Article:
So if a CMO can just institute a systematic process for their team to research and retrieve customer feedback as quickly and effectively as possible, our company will always know what recipes create the best menu options we need to serve up, right?

Wrong again.

With an increasingly dynamic and growing pie of target customers (based on geography, market segments, distribution channels, etc.), the analysis you have on these groups today are only based on past behaviors.

Well, shoot. It’s tough being a CMO.

Marketing roles and functions are changing all the time, but the enormous expectations they are supposed to deliver are not. Mandates from the board can often lead to misalignment, complexity and ambiguity. There’s also a ton of noise to deal with from “experts” in the marketplace – experts that now tend to show up everywhere. When these challenges are combined with an insufficient runway to adapt, inadequate metrics eliminate the CMO’s ability to standardize any assessment of value being created from the marketing organization. And, unfortunately, these challenges can often lead to an unsupportive work environment i.e. a recipe for disaster.

The recipe for success? It’s time to think differently.

In the U.S., we pay professionals to rid our pantries of pests like cockroaches and spiders. But in Thailand, the citizens pay to eat cockroaches and spiders. Not saying we need to think that differently, but the idea begs a bigger question – what are CMOs not considering when it comes to creating a recipe for success? Or better yet, how can CMOs reframe the problem to create a different kind of recipe versus just reverting back to the status quo?

Sure, there are plenty of prescriptive methods to gaining a meaningful return on many different kinds of marketing activities. But, as you can see, not only does the recipe itself matter, it’s how we think about the recipe that counts most.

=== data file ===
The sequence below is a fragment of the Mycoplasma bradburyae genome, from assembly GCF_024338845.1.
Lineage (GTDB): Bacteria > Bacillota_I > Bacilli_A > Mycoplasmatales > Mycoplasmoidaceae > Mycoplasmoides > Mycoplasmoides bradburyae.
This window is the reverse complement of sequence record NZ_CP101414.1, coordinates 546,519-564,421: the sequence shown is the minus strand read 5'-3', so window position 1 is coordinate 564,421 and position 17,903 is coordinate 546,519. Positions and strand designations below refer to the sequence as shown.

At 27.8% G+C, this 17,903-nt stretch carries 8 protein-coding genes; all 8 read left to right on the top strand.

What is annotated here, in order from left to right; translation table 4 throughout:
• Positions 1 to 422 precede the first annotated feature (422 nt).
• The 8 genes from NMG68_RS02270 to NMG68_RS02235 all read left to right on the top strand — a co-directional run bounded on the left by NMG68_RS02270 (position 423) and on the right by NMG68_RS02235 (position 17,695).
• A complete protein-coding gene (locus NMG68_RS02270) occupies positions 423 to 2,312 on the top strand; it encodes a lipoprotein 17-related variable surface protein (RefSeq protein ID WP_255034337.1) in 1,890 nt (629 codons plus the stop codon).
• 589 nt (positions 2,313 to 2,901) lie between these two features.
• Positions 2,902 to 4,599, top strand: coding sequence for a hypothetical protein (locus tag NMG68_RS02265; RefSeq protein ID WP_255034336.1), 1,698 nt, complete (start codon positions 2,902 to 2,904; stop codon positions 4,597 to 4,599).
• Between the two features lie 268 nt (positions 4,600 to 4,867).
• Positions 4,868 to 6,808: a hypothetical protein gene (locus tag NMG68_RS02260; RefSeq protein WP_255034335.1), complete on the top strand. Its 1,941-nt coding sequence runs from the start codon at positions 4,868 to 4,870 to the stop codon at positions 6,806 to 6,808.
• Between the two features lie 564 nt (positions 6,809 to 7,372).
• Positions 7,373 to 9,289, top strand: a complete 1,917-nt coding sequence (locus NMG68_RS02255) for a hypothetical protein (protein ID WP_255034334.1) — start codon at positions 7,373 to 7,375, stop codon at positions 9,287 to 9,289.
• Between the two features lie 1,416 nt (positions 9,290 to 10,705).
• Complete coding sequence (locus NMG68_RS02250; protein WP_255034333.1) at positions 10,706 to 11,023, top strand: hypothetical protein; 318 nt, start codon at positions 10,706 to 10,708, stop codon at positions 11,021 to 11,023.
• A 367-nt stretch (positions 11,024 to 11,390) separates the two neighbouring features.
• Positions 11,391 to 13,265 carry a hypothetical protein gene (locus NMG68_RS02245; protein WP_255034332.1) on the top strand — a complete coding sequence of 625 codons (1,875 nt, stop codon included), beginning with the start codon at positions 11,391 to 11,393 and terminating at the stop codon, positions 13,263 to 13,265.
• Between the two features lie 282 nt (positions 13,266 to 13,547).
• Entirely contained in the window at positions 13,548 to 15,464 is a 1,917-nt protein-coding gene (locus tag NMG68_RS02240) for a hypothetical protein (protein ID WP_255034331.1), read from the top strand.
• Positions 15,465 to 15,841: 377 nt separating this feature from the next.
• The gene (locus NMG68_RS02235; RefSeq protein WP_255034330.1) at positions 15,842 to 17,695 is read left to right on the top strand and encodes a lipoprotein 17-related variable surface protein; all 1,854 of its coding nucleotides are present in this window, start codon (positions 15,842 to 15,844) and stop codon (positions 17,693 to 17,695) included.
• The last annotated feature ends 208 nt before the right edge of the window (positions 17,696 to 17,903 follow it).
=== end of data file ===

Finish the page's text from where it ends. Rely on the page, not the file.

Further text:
Fortunately, the activity of “thinking differently” is said to be a skill that can be learned, according to Amy Morin, Author of 13 Things Mentally Strong People Don’t Do. In this article for Inc. Magazine, Morin details science-based research and methodologies that can be used to train your brain to think differently. From reframing unhelpful thoughts to creating a personal mantra, there are lessons offered that can help anyone build up some mental muscle.

Another resource is one to help the creative types to “think differently.” The book, The Power of Thinking Differently promises to help the reader “discover the roots of innovation and creative genius in a whimsical, comedic exploration of the psychology of creativity” through a six-stage roadmap.

Regardless of the marketing recipe you decide to cook with, remember that to be a CMO means you’ve reached the pinnacle role of the marketing profession. I guarantee the act of becoming a CMO required many different ways of thinking along the career path and even demanded some calculated risks as well.

So, charge yourself to think of new and bold ways to reach your audiences with different recipes that will delight them. Make your team part of the recipe creation process – you never know if an idea that isn’t explored could end up being the most critical. And finally, continue to learn and grow in step with the evolving role of the CMO…

And who knows, maybe someday I’ll decide I don’t like eating mac and cheese…

NOPE

 

Get more PR, marketing and narrative tips: